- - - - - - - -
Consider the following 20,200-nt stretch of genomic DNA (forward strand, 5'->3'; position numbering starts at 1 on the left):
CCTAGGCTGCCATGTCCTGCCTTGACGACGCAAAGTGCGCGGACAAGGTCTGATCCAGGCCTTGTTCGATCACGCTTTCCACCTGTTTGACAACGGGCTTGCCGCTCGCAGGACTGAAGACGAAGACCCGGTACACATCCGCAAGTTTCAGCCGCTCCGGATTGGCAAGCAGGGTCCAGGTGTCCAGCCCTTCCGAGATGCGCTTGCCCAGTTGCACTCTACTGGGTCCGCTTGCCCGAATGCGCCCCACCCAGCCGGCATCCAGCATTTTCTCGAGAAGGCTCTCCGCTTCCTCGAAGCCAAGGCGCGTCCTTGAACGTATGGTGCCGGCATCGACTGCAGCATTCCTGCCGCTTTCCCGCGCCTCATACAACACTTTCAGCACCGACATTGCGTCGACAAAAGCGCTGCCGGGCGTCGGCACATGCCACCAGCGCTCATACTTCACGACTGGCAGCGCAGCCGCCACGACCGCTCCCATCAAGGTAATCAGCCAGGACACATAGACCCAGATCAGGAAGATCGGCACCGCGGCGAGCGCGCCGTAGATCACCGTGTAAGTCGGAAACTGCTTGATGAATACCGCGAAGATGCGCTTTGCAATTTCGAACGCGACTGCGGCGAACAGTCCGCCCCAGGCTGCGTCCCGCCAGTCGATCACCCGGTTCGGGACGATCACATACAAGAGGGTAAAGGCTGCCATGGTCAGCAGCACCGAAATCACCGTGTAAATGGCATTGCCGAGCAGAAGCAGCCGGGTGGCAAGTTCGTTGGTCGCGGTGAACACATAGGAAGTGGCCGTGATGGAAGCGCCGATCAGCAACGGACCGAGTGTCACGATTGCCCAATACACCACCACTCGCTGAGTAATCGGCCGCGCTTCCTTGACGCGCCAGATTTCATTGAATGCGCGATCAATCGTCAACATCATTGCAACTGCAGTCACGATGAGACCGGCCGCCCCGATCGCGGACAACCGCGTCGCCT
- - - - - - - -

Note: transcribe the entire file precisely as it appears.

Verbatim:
Consider the following 20,200-nt stretch of genomic DNA (forward strand, 5'->3'; position numbering starts at 1 on the left):
CCTAGGCTGCCATGTCCTGCCTTGACGACGCAAAGTGCGCGGACAAGGTCTGATCCAGGCCTTGTTCGATCACGCTTTCCACCTGTTTGACAACGGGCTTGCCGCTCGCAGGACTGAAGACGAAGACCCGGTACACATCCGCAAGTTTCAGCCGCTCCGGATTGGCAAGCAGGGTCCAGGTGTCCAGCCCTTCCGAGATGCGCTTGCCCAGTTGCACTCTACTGGGTCCGCTTGCCCGAATGCGCCCCACCCAGCCGGCATCCAGCATTTTCTCGAGAAGGCTCTCCGCTTCCTCGAAGCCAAGGCGCGTCCTTGAACGTATGGTGCCGGCATCGACTGCAGCATTCCTGCCGCTTTCCCGCGCCTCATACAACACTTTCAGCACCGACATTGCGTCGACAAAAGCGCTGCCGGGCGTCGGCACATGCCACCAGCGCTCATACTTCACGACTGGCAGCGCAGCCGCCACGACCGCTCCCATCAAGGTAATCAGCCAGGACACATAGACCCAGATCAGGAAGATCGGCACCGCGGCGAGCGCGCCGTAGATCACCGTGTAAGTCGGAAACTGCTTGATGAATACCGCGAAGATGCGCTTTGCAATTTCGAACGCGACTGCGGCGAACAGTCCGCCCCAGGCTGCGTCCCGCCAGTCGATCACCCGGTTCGGGACGATCACATACAAGAGGGTAAAGGCTGCCATGGTCAGCAGCACCGAAATCACCGTGTAAATGGCATTGCCGAGCAGAAGCAGCCGGGTGGCAAGTTCGTTGGTCGCGGTGAACACATAGGAAGTGGCCGTGATGGAAGCGCCGATCAGCAACGGACCGAGTGTCACGATTGCCCAATACACCACCACTCGCTGAGTAATCGGCCGCGCTTCCTTGACGCGCCAGATTTCATTGAATGCGCGATCAATCGTCAACATCATTGCAACTGCAGTCACGATGAGACCGGCCGCCCCGATCGCGGACAACCGCGTCGCCT